Java Class.forName(String className) and JDBC

A reader asked a question via a comment a couple months ago that I didn’t really have an answer for (and had always kind of wondered the same thing). In the original post (which showed how to use JDBC with ColdFusion), I used the following snippet of code:

Class.forName("jdbc.DriverXYZ");
Connection con = DriverManager.getConnection(url,
  "myLogin", "myPassword");

and the reader wanted to know what the Class.forName(..) method did. The most common answer you’ll hear is that it loads the database driver, which, while technically true, is shallow. Where does it get loaded? How does it happen? And why?

To answer the question I started with the JavaDoc for the Class.forName() method. According to the documentation, the method:

… attempts to locate, load, and link the class or interface

I wasn’t perfectly clear on what “locate, load, and link” meant, so I did a little digging through the Java Language Specification. According to chapter 12 of the JLS:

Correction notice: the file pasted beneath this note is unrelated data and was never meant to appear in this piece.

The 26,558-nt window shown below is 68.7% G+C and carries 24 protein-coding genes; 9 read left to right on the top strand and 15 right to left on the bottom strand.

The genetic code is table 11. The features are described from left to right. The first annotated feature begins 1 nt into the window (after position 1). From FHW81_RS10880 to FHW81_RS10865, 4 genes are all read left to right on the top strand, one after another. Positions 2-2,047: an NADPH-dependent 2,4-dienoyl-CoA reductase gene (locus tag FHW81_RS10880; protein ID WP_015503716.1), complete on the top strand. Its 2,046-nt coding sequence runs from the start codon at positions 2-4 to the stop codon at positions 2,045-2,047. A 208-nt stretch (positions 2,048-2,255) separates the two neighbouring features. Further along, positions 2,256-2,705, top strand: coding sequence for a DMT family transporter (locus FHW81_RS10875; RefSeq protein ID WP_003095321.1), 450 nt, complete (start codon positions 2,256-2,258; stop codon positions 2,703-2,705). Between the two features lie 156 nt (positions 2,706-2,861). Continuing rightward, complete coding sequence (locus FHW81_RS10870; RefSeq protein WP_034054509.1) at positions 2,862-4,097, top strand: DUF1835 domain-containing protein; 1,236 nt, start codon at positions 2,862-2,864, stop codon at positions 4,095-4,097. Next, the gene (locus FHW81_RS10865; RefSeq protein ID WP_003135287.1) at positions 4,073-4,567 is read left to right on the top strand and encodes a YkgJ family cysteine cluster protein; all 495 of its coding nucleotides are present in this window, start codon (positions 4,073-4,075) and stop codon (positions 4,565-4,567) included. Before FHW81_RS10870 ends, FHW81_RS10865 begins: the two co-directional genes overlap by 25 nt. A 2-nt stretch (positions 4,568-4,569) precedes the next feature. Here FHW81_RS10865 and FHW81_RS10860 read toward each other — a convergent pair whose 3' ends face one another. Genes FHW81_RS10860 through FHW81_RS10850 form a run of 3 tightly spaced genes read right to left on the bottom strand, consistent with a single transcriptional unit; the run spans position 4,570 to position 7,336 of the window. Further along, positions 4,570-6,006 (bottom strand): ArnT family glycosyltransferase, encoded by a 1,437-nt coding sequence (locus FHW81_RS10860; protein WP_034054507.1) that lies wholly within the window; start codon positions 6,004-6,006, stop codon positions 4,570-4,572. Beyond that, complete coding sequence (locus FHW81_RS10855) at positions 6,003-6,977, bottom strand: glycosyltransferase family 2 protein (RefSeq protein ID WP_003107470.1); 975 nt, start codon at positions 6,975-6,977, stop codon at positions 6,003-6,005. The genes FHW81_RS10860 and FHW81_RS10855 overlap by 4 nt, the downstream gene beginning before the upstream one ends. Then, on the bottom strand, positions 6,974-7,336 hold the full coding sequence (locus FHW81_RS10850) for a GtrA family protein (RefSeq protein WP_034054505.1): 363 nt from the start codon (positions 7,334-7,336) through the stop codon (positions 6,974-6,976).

Loading refers to the process of finding the binary form of a class or interface type with a particular name, perhaps by computing it on the fly, but more typically by retrieving a binary representation previously computed from source code by a compiler, and constructing, from that binary form, a Class object to represent the class or interface.

Next, again according to the JLS, it must be transformed from it’s binary representation to something the Java virtual machine can use, this process is called linking. Finally, the class is initialized, which is the process that executes the static initializer and the initializers for static fields declared in the class.

So then back to the original problem, when Class.forName() is called with an argument like this:

Class.forName("org.gjt.mm.mysql.Driver");

the classloader attempts to load and link the Driver class in the “org.gjt.mm.mysql” package and if successful, the static initializer is run. The MySQL Driver (download the source code) static initializer looks like this:

static {
  try {
    java.sql.DriverManager.registerDriver(new Driver());
  } catch (SQLException E) {
    throw new RuntimeException("Can't register driver!");
  }
}

So it calls a static method in the java.sql.DriverManager class which apparently registers a copy of itself when it loads.